by Tim Hunt
Diane di Prima’s Poets Press published the original version of Clive Matson’s Mainline to the Heart in 1966. This reissue of the long out-of-print volume supplements the original twelve poems and the Introduction by John Weiners with fourteen uncollected poems from 1964-1966 and an Afterword by di Prima. Reading the collection, it is easy to understand why it was published by a small press. Matson writes of addiction, sex, love, and spirituality in lines driven by his recognition that these may not be altogether different things. In “Talk About Love” he writes:
I’ve gone to Hell,
I’m addicted to heroin and want a habit
so bad it’ll break the deathgrip
of love’s terminal habit with Erin.
And in “Psalm” he adds,
God loves me
and He’ll fuck me when He wants,
laying the cool breasts against my chest &
the huge cock up my ass
while the words rise from me
like a big erection for I am God, too,
and I see only what I love.
If Matson’s at times harsh and explicit perceptions kept his poetry from broader circulation when it was first published, these qualities also make it worth discovering anew. Historically, Mainline to the Heartillustrates the power of the imaginative terrain opened by the original Beats in the mid-1950s, and the very first lines of the collection (“Fuck you, Huncke / Leave me / hung up for junk, waiting”) make this context explicit. But Matson’s poetry is largely without the underlying sense of self-consciousness about the poetic tradition that lurks in Ginsberg or the devastating satire of Burroughs’ presentation of addicted imagination. He wrote without a specific theory about literature or vision of the tradition, but his poems at their best have the power to make us forget about the category of literature altogether. Some poets dazzle us with their ability to spin out imagery and metaphor. Matson, instead, arrests us with stark observation and compels us with startling, dismaying recognitions. In “My Love Returned,” for instance, his attention to how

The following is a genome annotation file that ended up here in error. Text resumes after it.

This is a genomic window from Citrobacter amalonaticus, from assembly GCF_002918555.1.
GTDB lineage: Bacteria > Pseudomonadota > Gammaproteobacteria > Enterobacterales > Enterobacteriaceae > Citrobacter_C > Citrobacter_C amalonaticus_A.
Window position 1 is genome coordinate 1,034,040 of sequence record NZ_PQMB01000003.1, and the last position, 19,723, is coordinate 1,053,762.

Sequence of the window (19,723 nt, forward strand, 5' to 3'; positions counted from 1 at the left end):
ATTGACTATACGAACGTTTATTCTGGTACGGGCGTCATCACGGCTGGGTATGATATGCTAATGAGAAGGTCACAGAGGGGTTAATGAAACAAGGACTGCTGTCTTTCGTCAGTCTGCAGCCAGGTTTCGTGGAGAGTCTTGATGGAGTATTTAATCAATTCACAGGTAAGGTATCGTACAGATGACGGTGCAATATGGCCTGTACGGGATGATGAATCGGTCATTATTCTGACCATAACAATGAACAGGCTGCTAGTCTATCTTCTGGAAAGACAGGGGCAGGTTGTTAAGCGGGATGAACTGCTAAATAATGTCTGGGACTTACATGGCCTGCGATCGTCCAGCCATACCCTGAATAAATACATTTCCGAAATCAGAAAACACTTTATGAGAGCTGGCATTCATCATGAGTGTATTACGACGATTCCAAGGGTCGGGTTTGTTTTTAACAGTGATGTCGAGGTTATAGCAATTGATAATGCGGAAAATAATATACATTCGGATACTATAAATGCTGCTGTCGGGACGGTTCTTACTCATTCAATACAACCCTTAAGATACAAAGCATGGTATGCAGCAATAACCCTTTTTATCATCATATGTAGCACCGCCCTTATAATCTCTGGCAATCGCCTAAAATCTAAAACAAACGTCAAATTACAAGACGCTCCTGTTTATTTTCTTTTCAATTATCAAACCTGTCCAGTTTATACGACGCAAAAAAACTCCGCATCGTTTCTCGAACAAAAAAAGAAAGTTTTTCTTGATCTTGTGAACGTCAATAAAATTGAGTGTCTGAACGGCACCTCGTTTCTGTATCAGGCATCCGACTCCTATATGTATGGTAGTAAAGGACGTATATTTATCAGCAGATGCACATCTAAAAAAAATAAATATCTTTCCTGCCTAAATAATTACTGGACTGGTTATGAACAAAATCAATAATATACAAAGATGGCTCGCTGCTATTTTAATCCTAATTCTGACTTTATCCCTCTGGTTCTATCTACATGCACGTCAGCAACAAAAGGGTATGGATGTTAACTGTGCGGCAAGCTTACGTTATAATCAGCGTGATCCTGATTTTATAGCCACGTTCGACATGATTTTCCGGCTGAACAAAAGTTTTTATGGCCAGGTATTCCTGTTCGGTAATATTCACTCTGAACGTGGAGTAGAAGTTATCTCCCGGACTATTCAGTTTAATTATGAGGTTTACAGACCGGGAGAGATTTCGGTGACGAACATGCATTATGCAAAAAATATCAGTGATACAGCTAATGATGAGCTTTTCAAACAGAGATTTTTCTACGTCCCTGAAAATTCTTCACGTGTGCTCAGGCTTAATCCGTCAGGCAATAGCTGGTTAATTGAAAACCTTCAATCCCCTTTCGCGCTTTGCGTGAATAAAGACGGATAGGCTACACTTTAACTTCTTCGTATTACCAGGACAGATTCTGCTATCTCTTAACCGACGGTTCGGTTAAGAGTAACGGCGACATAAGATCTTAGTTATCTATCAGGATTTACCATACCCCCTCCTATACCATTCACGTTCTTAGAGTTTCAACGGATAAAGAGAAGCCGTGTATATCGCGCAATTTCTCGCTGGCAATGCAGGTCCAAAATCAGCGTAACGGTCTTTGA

Time binds us tighter together
in orbit around our asteroid or lovely room
where we are each other’s parasite
and no friend in sight
illustrates his ability to see, and to compel his reader to see, beneath the usual evasions and comforting constructions. Perhaps nothing in the collection makes this clearer than his refusal to see his habit, his addiction to heroin, as the “disease.” Instead, life itself is the “disease,” at times painfully so, at other times offering momentary beauties and bits of epiphany.
The poems in Mainline to the Heart are a compelling document of the Beat literary scene in the mid-1960s. That would, by itself, justify this new edition. But Matson’s work is, to adapt Ezra Pound’s phrase, news that has stayed new. These are poems that can still startle, even shock; they are also poems that can make us grieve and see something of the beauty and richness that isn’t so much in spite of the “disease” that is life but because of it.
Rain Taxi Online Edition, Summer 2009 | © Rain Taxi, Inc. 2009